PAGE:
SAN FRANCISCO--(BUSINESS WIRE)--Fitch Ratings has affirmed the following city of Fresno, California (the city) bonds:
--Implied general obligation bond (GO) rating at 'BBB+';
--$43.4 million Fresno Joint Powers Financing Authority (Fresno JPFA) lease revenue bonds series 2006A and series 2009A, at 'BBB';
--$100.8 million Fresno JPFA lease revenue bonds (LRBs) series 2004 (A and C) and series 2008 (A, C, E and F) at 'BBB-'.
The Rating Outlook is Stable.
The LRBs are payable from lease rental payments made by the city to the Fresno JPFA for use and occupancy of a variety of governmental assets subject to abatement. The city has covenanted to budget and appropriate lease payments annually.
KEY RATING DRIVERS
CONTINUED FINANCIAL IMPROVEMENT: The city's financial performance has improved significantly in recent years. Strong expenditure discipline and rising revenues have restored budget balance and cured fund balance deficits. Reserves remain weak, but are expected to rise to more typical levels over the next two to three years.
INSTITUTIONALIZING PERFORMANCE GAINS: The city has institutionalized improved financial performance through council-adopted financial policies and voter-approved charter amendments. It is unlikely to experience the same degree of financial distress seen in the Great Recession if it continues to comply with the new policies.
WEAK ECONOMY, RECOVERY ACCELERATING: Fresno's economy is growing at a healthy pace, but remains a fundamental weakness due to chronically high unemployment and weak incomes.
TAX BASE RECOVERS: The tax base is large and diverse. Taxable assessed value (AV) has recovered the significant declines experienced during the recession and appears poised for continued growth.
MANAGEABLE LONG-TERM LIABILITIES: The overall debt burden is moderate. Pension and other post-employment benefit (OPEB) liabilities compare favorably to other large cities, although combined carrying costs are sizable and have created general fund expenditure pressures in recent years.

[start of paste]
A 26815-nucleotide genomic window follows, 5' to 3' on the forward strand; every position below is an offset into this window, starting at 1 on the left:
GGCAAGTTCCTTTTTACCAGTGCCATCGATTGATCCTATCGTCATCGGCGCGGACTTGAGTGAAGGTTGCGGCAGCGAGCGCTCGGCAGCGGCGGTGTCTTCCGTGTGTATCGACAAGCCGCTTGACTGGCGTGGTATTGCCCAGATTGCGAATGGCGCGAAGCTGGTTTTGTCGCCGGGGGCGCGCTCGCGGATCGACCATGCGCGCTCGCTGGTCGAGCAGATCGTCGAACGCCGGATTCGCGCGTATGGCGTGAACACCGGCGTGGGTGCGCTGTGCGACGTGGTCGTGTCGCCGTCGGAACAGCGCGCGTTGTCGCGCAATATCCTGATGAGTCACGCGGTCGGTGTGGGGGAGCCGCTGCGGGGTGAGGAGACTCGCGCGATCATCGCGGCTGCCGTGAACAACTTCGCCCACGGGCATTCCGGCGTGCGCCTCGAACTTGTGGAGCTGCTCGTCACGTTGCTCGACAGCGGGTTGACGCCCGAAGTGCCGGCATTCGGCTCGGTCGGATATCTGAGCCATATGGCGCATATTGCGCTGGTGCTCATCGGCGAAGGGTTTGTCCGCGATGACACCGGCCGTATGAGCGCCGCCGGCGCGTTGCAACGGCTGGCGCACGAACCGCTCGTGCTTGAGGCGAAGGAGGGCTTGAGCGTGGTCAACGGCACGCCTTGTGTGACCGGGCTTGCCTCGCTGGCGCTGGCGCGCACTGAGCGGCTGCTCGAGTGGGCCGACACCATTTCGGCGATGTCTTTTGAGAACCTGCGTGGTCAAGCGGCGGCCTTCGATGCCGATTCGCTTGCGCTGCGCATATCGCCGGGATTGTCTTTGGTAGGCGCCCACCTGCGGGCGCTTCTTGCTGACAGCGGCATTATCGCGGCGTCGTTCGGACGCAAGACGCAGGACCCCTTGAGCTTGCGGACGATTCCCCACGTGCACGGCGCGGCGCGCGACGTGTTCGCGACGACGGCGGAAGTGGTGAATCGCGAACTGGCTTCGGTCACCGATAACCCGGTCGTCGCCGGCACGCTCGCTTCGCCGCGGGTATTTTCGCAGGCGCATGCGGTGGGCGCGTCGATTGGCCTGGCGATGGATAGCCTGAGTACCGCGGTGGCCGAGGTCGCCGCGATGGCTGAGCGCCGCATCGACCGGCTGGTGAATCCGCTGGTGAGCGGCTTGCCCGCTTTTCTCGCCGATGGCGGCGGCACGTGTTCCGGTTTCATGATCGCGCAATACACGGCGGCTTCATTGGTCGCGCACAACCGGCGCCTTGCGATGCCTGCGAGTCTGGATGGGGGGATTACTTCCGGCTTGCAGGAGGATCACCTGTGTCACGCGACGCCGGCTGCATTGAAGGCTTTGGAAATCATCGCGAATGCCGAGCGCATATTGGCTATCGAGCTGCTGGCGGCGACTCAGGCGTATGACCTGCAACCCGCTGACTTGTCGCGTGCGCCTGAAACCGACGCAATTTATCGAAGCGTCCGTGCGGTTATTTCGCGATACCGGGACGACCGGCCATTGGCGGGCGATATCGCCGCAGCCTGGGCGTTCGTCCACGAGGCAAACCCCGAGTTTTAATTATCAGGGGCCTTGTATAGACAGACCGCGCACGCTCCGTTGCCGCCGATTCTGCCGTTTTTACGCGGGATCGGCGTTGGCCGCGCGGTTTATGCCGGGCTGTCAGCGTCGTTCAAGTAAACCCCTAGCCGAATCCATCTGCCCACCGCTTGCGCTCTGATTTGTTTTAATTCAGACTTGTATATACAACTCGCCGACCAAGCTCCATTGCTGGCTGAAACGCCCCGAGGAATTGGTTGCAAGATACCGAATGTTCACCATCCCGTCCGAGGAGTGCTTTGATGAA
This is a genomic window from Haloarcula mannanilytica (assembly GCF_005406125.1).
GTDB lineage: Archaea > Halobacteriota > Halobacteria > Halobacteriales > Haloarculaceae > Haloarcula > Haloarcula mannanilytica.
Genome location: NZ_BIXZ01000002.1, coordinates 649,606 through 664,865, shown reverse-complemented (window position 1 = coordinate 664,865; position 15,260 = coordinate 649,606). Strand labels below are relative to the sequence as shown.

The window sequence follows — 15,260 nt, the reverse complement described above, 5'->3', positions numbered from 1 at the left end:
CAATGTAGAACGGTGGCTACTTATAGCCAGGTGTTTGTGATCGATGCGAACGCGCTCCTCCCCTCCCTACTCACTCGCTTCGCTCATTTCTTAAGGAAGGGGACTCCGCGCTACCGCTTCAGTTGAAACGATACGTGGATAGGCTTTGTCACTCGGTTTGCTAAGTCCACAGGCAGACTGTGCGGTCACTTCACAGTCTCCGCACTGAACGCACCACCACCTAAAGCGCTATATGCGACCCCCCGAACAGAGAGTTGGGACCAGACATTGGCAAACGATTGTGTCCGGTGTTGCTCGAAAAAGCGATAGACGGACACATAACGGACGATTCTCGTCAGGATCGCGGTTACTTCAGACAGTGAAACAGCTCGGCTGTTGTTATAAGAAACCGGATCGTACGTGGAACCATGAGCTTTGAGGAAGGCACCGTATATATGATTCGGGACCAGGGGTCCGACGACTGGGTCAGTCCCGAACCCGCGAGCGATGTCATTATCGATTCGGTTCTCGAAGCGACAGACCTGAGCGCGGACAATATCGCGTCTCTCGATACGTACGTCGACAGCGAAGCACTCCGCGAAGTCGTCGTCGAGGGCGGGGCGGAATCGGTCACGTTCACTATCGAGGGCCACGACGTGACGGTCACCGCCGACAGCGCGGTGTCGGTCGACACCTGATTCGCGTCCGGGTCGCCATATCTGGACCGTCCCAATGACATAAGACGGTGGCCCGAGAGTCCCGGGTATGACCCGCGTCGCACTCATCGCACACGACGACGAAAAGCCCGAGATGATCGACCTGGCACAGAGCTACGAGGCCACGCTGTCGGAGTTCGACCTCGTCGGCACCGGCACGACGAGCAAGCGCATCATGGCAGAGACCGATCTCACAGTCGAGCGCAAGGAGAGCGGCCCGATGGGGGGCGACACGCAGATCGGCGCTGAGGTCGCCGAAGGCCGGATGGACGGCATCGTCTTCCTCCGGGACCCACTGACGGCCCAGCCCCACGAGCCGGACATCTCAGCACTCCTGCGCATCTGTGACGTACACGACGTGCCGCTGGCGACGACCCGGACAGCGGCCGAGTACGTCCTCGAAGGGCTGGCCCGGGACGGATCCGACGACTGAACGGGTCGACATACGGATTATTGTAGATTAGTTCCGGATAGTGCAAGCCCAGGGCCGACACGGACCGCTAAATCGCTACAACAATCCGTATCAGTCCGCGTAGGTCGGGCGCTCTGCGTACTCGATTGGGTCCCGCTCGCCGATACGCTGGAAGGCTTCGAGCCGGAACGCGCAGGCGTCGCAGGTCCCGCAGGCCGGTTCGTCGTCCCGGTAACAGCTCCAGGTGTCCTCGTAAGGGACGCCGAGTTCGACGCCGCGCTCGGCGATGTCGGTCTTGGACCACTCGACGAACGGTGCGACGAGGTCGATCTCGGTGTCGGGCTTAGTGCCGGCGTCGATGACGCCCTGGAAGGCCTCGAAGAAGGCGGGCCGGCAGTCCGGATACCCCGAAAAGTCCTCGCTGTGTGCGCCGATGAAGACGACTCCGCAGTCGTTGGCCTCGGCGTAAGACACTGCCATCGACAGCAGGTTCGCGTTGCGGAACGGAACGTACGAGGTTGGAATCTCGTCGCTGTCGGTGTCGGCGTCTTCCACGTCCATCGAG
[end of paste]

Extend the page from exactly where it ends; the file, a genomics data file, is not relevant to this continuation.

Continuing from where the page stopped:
LEASES NOTCHED: The LRBs are rated below the implied GO rating by one notch for essential or highly over-collateralized leases and by two notches for non-essential assets.
IMPROVEMENTS IN FUND BALANCE: The rating is likely to move higher if the city maintains structural balance and rebuilds a reasonable reserve position.
REVERSAL OF FINANCIAL GAINS: The rating could come under downward pressure if the budget slips back into structural imbalance.
Fresno is California's fifth-largest city with about 516,000 residents. It is located about 250 miles north of Los Angeles in the heart of the agricultural San Joaquin Valley.
WEAK FINANCIAL POSITION
Financial performance has improved after a period of extreme weakness. Fresno's financial position deteriorated rapidly during the Great Recession due to revenue declines that could not be fully offset by expenditure adjustments because of long-term labor contracts. Like other California municipalities, Fresno has very little revenue raising flexibility due to the property tax limitations of Proposition 13, forcing it to balance budgets primarily on the expenditure side of the ledger.
A combination of revenue improvements and strong expenditure discipline has restored financial balance and allowed the city to rapidly repay accrued fund balance deficits. The city's unrestricted general fund balance rose to $11.5 million, or 4.5% of spending, in fiscal 2014, as the city posted a net surplus after transfers of $17.5 million. Unaudited actual results for fiscal 2015 suggest a second year of positive operations and a rise in total fund balance of about $13 million. The city has budgeted to add about $5.8 million to fund balance in fiscal 2016.
Improved performance is likely to return unrestricted fund balance to a fairly typical range (above 10%) over the next few years. Fitch believes this improvement in fund balance is likely to be durable. The city has worked to institutionalize improved financial performance in recent years. The Fresno City Council and voters have approved numerous charter and policy measures aimed at avoiding a repeat of recent weak performance, including a Reserve Management Act (requiring a committed 10% rainy day reserve) and Labor Management Act (limiting contract terms to no more than two years and requiring full cost analysis). The city has integrated long-range financial forecasting into budget policy deliberations in order to maintain structural budget balance.
UPRGRADES HINGE ON RESERVE BUILDING, POLICY ADHERENCE